Jacob Riis traveled the United States several months out of the year—and, on occasion, abroad—delivering rousing illustrated lantern slide lectures. His presentations drew crowds that ranged in size from less than one hundred to several thousand. Riis had gained wide recognition for his early “Other Half” lecture in 1888–1889. In later years, he offered lectures on his second bestselling book, the autobiographical, The Making of an American (1901) and his 1902 book The Battle with the Slum. He found audiences in churches, charitable organizations, and schools receptive to his crusading message of social change.

His fame allowed him to retire as a police reporter in 1901 and rely on lecturing as his primary source of income. For several months out of the year, he crisscrossed the country, even after a serious heart attack in 1900 and against doctor’s orders. Riis’s 1901 autobiography The Making of an American, in which he regaled readers with accounts of the degrading experiences of his early years as a struggling immigrant, consolidated his status as a celebrity and resonated with audiences across the country. A newspaper account of Riis’s 1911 lecture in San Jose, California, noted: “Simply as the story was told, it held the listeners wrapt. ‘If,’ said [Riis] in closing, ‘the story of one plain immigrant lad helps you to look with kind eyes on one little unfortunate lad I shall think my words well spoken.’”

On the Lecture Circuit

Riis filled a scrapbook with letters, reports, and reviews of his first lecture, “How the Other Half Lives and Dies in New York.” On the title page, he wrote: Press Comments on the lecture / “The Other Half” / how it lives and dies in New York. / illustrated with 100 photographic views / by Jacob A. Riis / Delivered for the first time / January 25th 1888 / before the Amateur Photographers’ Association / at 122 West 36th St / New York. Riis was a strong supporter of the King’s Daughters’ Tenement House Committee, a Lower East Side social service organization. In 1890, he lectured to raise funds for a permanent headquarters, and 48 Henry Street was acquired in 1892. Advertisements promised groups who hosted Riis’s lectures that they would be “both entertained and instructed.” In 1901, the organization was renamed the Jacob A. Riis Neighborhood Settlement House. The agency relocated to Queens in 1952 and maintains a lasting legacy of advocacy, education, and programs for the poor.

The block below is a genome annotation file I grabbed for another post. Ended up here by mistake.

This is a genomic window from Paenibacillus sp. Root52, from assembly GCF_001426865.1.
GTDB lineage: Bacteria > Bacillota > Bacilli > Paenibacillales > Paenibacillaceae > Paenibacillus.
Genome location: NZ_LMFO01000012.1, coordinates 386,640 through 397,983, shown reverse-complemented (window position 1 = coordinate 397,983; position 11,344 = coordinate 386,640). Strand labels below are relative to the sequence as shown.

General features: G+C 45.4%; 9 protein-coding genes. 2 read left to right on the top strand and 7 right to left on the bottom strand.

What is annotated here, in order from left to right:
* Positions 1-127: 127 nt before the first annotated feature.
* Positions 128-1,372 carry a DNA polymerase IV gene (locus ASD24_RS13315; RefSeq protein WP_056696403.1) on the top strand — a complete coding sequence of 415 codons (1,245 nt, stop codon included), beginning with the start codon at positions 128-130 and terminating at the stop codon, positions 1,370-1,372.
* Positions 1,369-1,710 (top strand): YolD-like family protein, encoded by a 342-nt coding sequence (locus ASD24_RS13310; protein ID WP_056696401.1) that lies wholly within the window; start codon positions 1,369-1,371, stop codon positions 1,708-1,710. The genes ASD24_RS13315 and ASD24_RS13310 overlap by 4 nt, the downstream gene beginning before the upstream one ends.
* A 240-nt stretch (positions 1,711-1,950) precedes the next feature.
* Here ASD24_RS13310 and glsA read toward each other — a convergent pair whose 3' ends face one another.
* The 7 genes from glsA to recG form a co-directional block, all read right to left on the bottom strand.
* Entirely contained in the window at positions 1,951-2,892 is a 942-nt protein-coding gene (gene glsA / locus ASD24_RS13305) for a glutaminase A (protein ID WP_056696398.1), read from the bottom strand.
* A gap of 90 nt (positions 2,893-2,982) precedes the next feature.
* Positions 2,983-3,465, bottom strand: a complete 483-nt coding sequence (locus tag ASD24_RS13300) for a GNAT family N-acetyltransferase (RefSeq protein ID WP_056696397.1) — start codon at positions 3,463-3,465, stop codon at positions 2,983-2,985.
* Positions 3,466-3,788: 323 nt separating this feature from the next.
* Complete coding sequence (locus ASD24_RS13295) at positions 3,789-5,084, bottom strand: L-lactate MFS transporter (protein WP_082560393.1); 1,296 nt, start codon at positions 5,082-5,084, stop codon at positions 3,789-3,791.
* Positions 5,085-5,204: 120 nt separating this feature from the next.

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  • “Press Comments” manuscript page and four clippings from newspaper reviews in the New York Herald, New York Tribune, New York News, and the Long Island [NY] Jamaica Farmer, January–February 1888 from Riis’s scrapbook. Jacob A. Riis Papers, Manuscript Division, Library of Congress (022.00.00, 067.00.00)

  • Advertisement for lecture to benefit the King’s Daughters’ Tenement House Committee, 1890. Jacob A. Riis Papers, Manuscript Division, Library of Congress (023.00.02)

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Friendship with Theodore Roosevelt

By the time President Theodore Roosevelt’s 1905 letter reached the address in Santa Barbara, California, where Riis had taken ill while on a lecture tour, Riis had already moved on to the southern portion of his itinerary. Roosevelt was affectionate with his friend “Jake” and generous in his hospitality. Here he writes on White House stationery to express concern for Riis’s welfare and to invite Riis and family members to attend his inauguration in Washington. Roosevelt rose to the executive office from the vice presidency after the assassination of William McKinley in 1901 and began his first full term as an elected president on March 4, 1905.

Theodore Roosevelt to Jacob Riis, January 29, 1905. Typed letter signed, with envelope. Jacob A. Riis Papers, Manuscript Division, Library of Congress (082.00.00 and 083.00.00)

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A Transcript of a “Story in Pictures”

This pamphlet contains the only printed version of Riis’s lecture “How the Other Half Lives.” The lecture was delivered at the First Congregational Church in Washington, D.C., on November 9, 1891. In parentheses, the printed transcript indicates the pictures that were shown and the places where the audience laughed or applauded. In the margin of the first page, Riis wrote: “This is the only stenographic report taken of my lecture. It is not an extra good one, or rather it is not a report of an extra good lecture, . . . . As I speak without notes, from memory and to the pictures, the result is according to how I feel. The occasion was a success, however, from the standpoint of the audience, which was very large.”

“The Other Half and How They Live; Story in Pictures,” in Christians at Work, Proceedings of the Sixth Convention of Christian Workers in the United States and Canada, Washington, D.C. First Congregational Church, November 5–11, 1891 taken from Riis’s scrapbook. Jacob A. Riis Papers, Manuscript Division, Library of Congress (020.00.00)